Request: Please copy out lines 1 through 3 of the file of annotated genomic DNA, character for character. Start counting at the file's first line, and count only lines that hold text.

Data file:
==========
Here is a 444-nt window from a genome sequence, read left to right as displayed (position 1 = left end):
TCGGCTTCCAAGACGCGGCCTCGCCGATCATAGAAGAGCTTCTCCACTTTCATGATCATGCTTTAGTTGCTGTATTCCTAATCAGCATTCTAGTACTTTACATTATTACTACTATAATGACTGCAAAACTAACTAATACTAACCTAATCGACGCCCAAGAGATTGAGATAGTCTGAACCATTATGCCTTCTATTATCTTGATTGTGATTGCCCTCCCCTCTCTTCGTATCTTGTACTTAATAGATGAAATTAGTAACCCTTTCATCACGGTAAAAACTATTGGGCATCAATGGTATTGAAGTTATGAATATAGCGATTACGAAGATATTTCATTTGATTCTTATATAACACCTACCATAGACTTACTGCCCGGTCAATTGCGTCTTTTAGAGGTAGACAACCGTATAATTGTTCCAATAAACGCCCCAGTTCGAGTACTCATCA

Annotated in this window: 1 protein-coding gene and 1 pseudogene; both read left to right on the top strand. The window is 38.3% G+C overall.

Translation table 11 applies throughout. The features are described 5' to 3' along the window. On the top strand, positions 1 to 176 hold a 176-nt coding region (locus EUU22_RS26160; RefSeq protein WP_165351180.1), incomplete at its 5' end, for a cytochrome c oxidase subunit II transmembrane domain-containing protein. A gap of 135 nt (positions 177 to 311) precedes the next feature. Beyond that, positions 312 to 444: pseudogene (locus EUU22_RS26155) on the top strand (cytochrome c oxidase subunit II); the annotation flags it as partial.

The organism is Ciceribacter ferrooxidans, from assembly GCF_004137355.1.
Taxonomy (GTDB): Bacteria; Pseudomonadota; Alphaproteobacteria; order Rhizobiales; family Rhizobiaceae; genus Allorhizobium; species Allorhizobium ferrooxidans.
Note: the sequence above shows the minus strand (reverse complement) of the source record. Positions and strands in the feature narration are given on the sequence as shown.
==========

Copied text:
Here is a 444-nt window from a genome sequence, read left to right as displayed (position 1 = left end):
TCGGCTTCCAAGACGCGGCCTCGCCGATCATAGAAGAGCTTCTCCACTTTCATGATCATGCTTTAGTTGCTGTATTCCTAATCAGCATTCTAGTACTTTACATTATTACTACTATAATGACTGCAAAACTAACTAATACTAACCTAATCGACGCCCAAGAGATTGAGATAGTCTGAACCATTATGCCTTCTATTATCTTGATTGTGATTGCCCTCCCCTCTCTTCGTATCTTGTACTTAATAGATGAAATTAGTAACCCTTTCATCACGGTAAAAACTATTGGGCATCAATGGTATTGAAGTTATGAATATAGCGATTACGAAGATATTTCATTTGATTCTTATATAACACCTACCATAGACTTACTGCCCGGTCAATTGCGTCTTTTAGAGGTAGACAACCGTATAATTGTTCCAATAAACGCCCCAGTTCGAGTACTCATCA

Annotated in this window: 1 protein-coding gene and 1 pseudogene; both read left to right on the top strand. The window is 38.3% G+C overall.